Psystar shifts course, says Apple abusing copyright

With its antitrust claims having been rejected, the clone maker is now asserting that Apple abuses its copyrights by restricting Mac OS X to Apple-labeled computers.

Psystar is now trying to argue Apple is abusing its copyrights in prohibiting the use of Mac OS X on non-Apple computers. Psystar

Having run into a roadblock in its attempt to fire back at Apple, Psystar is changing tactics.

Court filings this week (click here for PDF) indicate that Psystar is dropping its argument that Apple is violating antitrust laws-- which Judge William Alsup has already rejected --in favor of a new argument that Apple is abusing its copyright on Mac OS X to stifle competition. The Mac clone maker is attempting to stay in business against long legal odds by trying to convince a court that Apple's licensing policies for Mac OS X are unfair and illegal.

From the filing:

Psystar alleges that by virtue of Apple's leveraging of copyrights in the context of Apple's EULA, spurious litigation via the DMCA , and various other anti- and unfair competitive conduct, there is no viable alternative to the purchase and use of Apple-Labeled Computer Hardware Systems for users who wish to use the Mac OS, for a prospective buyer of the Mac OS, or for a user of an older version of the Mac OS.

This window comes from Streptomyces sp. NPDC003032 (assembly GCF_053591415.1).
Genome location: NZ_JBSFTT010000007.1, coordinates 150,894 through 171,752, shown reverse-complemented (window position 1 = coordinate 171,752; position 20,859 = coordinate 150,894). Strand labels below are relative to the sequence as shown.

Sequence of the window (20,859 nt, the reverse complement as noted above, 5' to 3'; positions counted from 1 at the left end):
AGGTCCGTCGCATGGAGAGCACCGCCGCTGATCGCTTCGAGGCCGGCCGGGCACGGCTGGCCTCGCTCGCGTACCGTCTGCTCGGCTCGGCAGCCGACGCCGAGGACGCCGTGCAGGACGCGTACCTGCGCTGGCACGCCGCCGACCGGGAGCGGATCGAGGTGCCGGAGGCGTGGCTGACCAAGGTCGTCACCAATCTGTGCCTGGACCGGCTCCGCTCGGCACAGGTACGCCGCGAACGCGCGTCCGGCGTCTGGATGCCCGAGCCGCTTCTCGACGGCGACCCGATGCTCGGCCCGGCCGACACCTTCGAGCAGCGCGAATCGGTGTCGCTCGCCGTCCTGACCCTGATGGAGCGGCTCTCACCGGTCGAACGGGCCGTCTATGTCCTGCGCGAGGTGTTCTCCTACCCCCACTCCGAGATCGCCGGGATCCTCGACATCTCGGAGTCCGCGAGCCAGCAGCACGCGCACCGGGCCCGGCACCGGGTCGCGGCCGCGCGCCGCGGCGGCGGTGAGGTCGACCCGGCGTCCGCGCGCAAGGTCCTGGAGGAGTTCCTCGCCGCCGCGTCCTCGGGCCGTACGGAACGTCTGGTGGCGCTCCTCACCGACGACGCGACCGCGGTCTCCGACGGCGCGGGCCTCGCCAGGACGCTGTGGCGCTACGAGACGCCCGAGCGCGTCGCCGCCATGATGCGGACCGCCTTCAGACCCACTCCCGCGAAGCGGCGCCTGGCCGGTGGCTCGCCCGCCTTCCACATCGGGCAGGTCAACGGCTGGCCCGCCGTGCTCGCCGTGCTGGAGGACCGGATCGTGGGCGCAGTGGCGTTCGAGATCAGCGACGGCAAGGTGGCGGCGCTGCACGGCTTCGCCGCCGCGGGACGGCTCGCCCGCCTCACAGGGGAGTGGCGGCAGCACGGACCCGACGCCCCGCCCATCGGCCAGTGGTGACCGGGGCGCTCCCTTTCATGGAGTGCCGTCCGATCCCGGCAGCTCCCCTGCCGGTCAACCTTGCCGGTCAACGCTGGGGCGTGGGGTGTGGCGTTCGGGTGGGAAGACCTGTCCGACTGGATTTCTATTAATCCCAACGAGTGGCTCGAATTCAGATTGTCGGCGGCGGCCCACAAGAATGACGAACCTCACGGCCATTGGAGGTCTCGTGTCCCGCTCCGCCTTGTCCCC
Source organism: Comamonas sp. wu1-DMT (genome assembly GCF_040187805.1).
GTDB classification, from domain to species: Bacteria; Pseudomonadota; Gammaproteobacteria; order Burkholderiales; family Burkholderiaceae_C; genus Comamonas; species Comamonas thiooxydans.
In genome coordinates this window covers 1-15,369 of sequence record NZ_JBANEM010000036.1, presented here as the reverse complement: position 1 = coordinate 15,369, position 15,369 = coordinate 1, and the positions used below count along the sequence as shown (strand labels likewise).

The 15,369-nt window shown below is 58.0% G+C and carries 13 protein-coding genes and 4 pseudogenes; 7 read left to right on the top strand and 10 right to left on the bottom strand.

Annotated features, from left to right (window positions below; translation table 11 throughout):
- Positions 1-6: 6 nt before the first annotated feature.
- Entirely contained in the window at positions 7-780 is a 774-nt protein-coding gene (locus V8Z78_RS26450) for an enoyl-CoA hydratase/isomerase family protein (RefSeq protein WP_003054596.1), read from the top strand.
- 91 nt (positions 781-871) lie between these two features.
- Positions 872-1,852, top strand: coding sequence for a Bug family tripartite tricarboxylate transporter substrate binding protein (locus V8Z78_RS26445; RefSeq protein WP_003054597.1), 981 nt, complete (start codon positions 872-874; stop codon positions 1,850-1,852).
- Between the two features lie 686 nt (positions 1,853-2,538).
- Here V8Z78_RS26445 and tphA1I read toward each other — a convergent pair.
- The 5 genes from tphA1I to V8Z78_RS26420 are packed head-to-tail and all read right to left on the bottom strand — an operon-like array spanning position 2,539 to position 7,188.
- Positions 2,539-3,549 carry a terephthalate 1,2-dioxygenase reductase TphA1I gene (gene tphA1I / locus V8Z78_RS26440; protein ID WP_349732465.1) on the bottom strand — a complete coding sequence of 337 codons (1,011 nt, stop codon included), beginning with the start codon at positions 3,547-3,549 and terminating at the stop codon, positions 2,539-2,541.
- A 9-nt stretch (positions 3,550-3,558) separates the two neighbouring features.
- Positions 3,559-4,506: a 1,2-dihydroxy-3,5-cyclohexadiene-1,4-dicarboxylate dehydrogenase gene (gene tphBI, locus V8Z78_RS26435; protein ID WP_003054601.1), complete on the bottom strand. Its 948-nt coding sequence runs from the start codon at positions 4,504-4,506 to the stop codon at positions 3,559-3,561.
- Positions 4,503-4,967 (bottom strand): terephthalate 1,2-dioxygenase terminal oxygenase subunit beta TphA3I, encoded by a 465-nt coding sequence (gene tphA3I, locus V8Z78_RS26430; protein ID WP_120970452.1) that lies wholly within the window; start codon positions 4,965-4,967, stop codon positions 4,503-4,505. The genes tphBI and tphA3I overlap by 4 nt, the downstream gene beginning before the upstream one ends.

Psystar further argues that Apple includes code in Mac OS X that causes "kernel panic" if that operating system is installed on anything other than an Apple computer. The company knows this, of course, because it has to bypass those checks in order to get Mac OS running on the Open Computer.

The idea behind the new complaint is that other parties have successfully argued that copyright abuse can have the same effect as antitrust behavior even if the strict tests needed to assert antitrust conditions are not met. But as with Psystar's other legal claims, it could be a long shot.

Apple and Psystar will argue the merits of the new complaint on January 15 in San Francisco before Judge Alsup.

About the author

    Tom Krazit writes about the ever-expanding world of Google, as the most prominent company on the Internet defends its search juggernaut while expanding into nearly anything it thinks possible. He has previously written about Apple, the traditional PC industry, and chip companies. E-mail Tom.

     

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